Ethan Switch - Thursday, 23 February 2012
Cold and colder with the air pulling all hairs in goose-slapping fashion. Fog machines at the ready, the clouds and fairy tales are on for a song and "Once upon a time..." starts us off. In shadow of course. The parents of Shrek and Princess Fiona sing to their kids with a cast over their faces due to the cut of the spotlights. Fearsome undertones of fairy tales never die.
Shrek: The Musical hews close to the Dreamworks film. Or as near as never watching it in a complete sitting will attest to. Puss in Boots one of a few things excised when crossing over to the stage, merely a passing reference as the ogre and his ass pass through the forest on their way to rescue the redhead as they sing "Travel Song".
It's the age old story of a land owner who has to fight against the ivory tower to win back the peace and kick out all the fresh off the book immigrants come invading his swamp. A true tale for our ever xenophobic times with the rendition of children nothing out of the ordinary.
Old Princess Fiona (Liz Shivener) counts at day 8400 and some in the tower. The first read through of the fairy tale library as a little girl (Maggie Tompkins), she is only 7, 26 days into the towering wait. Only three years later in her tween years (Schuyler Midgett) pining for the happy ending. All up it's a 23 year wait with no facilities, but plenty of books and a mysterious tailor sending up new dress sizes, but never a ladder or a key. That's quite the stain to scale along the tower's side. And a neat overlay as all three sing "I Know It's Today" in concert with the fog machine choking thick.
You know how Lord Farquaad is built in his 4 foot frame, but you don't actually notice it for all his conniving and flamboyant ways. Absolute delicious wickedness in how Merritt David Janes prances about in his illegitimate run to reign Duloc.
Pinocchio (Luke Yellin) has an annoying shriek of a voice. A voice that lacks a certain timbre you expect from singing with wood made vocal chords. The screech actually has more of a "wet sponge jerking a cotton string" tonality. His nose also gets worn out for all the rubbing from the lies and not-so-truths.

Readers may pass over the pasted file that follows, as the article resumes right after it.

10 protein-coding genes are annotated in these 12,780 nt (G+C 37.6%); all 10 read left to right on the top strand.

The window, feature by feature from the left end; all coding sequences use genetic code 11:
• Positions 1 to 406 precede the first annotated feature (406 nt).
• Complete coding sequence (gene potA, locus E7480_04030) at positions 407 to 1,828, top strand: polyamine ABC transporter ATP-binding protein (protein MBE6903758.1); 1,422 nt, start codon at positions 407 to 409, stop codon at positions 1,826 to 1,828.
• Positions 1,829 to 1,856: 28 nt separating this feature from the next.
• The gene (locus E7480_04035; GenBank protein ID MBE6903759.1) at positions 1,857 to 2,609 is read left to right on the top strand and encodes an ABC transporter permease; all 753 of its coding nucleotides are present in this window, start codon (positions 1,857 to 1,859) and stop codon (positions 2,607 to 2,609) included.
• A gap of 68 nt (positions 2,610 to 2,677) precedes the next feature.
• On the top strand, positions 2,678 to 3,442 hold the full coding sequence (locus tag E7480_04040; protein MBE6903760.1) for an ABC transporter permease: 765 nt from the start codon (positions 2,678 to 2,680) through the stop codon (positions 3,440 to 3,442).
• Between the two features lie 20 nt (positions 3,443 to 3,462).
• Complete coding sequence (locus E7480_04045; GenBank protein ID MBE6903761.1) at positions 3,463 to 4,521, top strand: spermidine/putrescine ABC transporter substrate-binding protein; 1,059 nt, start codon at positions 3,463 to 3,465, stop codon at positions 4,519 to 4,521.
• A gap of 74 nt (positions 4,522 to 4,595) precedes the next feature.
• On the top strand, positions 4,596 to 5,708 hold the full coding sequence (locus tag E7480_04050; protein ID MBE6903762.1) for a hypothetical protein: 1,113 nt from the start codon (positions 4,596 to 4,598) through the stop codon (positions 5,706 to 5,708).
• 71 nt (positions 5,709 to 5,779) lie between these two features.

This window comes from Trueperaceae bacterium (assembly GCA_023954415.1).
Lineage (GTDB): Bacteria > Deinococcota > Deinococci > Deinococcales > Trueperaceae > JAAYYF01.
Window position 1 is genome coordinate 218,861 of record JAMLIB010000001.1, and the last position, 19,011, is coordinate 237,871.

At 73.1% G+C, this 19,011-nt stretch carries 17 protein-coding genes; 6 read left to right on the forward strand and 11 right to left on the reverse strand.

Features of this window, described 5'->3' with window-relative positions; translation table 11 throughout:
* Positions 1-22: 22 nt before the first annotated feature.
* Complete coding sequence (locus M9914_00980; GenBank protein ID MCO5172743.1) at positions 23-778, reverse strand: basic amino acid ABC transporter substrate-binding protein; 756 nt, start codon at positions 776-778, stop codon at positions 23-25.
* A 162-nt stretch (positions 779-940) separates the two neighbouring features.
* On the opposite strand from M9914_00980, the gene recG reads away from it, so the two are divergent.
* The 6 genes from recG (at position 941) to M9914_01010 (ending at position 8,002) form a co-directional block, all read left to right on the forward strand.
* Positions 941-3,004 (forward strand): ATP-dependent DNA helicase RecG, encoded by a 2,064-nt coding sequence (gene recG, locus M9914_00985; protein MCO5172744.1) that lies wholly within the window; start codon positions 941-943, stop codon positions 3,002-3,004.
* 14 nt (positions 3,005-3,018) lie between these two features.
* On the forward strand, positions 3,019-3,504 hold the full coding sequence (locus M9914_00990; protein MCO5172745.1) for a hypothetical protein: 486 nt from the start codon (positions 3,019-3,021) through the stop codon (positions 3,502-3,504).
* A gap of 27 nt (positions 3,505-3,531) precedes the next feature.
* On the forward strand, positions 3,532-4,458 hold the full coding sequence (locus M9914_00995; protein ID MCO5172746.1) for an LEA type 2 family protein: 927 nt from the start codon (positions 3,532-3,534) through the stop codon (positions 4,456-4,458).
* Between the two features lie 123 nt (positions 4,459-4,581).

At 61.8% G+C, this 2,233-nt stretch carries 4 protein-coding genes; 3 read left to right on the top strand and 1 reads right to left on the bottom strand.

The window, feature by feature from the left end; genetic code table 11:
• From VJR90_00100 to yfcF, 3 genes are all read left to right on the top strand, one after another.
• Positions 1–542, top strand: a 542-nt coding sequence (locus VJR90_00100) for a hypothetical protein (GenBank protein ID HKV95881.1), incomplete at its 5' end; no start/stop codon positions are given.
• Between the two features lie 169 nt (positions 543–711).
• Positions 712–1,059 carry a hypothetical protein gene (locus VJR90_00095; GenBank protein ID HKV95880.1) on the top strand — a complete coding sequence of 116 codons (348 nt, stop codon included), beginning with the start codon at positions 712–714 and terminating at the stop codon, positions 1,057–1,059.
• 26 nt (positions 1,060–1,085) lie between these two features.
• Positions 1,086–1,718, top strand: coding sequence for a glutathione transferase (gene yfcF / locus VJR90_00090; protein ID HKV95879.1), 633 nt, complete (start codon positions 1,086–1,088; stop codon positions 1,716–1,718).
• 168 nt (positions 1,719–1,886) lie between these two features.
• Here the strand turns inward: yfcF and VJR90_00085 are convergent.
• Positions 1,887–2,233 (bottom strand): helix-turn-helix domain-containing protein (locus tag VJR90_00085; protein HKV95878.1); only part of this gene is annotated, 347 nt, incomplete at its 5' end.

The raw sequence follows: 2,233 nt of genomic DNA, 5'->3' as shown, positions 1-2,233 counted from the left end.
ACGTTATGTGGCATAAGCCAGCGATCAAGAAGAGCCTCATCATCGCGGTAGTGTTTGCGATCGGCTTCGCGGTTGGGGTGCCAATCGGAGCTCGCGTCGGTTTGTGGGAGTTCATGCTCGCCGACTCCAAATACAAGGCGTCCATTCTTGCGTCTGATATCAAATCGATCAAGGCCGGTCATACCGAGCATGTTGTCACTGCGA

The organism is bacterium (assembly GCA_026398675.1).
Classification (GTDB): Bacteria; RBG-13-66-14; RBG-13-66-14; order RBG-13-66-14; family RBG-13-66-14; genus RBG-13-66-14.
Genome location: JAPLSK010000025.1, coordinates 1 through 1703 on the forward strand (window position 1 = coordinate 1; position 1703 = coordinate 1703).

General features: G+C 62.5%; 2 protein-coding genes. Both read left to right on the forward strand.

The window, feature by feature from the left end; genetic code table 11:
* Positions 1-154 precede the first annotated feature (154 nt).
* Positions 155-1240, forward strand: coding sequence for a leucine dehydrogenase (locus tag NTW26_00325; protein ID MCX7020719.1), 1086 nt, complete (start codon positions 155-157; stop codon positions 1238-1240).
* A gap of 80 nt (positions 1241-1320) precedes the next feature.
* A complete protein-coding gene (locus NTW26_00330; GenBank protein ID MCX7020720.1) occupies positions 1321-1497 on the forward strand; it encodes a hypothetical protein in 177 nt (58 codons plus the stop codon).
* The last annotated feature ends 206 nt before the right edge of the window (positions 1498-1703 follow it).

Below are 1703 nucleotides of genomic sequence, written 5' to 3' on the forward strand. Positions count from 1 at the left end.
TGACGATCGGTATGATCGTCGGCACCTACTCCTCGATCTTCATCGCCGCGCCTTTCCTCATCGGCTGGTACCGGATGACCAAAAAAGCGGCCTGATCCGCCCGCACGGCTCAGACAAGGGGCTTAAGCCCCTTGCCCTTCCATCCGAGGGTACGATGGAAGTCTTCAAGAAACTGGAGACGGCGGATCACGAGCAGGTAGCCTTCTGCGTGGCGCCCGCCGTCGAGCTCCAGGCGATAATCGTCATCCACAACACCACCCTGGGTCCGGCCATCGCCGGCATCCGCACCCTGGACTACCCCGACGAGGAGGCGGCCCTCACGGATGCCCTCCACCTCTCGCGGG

A lithe, dashing swirl of its own, the dragon is a marvelous, graceful act floating across the stage with those puppeteers working maniacally to keep up with her anger and excitement. It's quite limber for the sheer stage presence. There's nothing subtle about a wink you can hear.
Missing out on some click-clacking? Fret not and lean your ears on the rat-pelted tap dance number. A tight minute or two with Princess Fiona and a bunch of rodents showing up the Pied Piper, unable to play a siren song with his limp flute.
If you're in the mood for fart jokes and burps, you'll have to do with recorded expulsions. The brown note sound-off a hollow, pants-left-dry experience of pull-my-finger and whatnot. Admittedly, burping on cue is far easier than blowing one out the other end. And jousting for that can only leave your anus sore and chapped.
The art of misdirection and stage throwing is at a high point in this production. The graceful transition of Princess Fiona across the years working against a privacy screen is smooth. Another moment later on catches you off guard and leaves a smile on your face when you realise another change-up has come and gone and you're left counting back the minutes to see where their hand was leading the ploy. Only to realise the switch happens yet again and you're there staring at the mouth of Gingy the Gingerbread Man (Midgett in a triplicate role with Sugar Plum) so plastered on that baking sheet like an angry drunk.
It's a battle between Donkey (André Jordan) and Lord Farquaad for who really steals it. Their sharp chewing deliveries catching a chunky portion of the musical's laughs. Shrek (Lukas Poost) is the straight man and the clothes horse you see the best jokes drape over and never from. Donkey doth overfloweth with sass, enthusiasm and a nuclear reactor spillover that never stops its rampant leakage from curtain draw to final number belt out. Stick a needle in him and drain it out, the stuff running in his ass blood is more potent than crunching handfuls of caffeine pills laced with meth.
After the applause and bows, the entire cast throws down with an energetic go of The Monkee's hit (written by Neil Diamond and cranked in the animated film by Smash Mouth and Eddie Murphy) "I'm A Believer" to top off the musical and wrap its fudgy fingers around your cold dead heart. Of course it would be that the lyrics aptly sum up life, "What's the use in tryin'? / All you get is pain / When I needed sunshine I got rain".
In a freezing sea blast of Gingerbread Man puppets of the Saturday matinee performance on 18 February 2012 at the Lexington Opera House. Two and a half hours with a rousing 20 minute intermission of bombastic flair.
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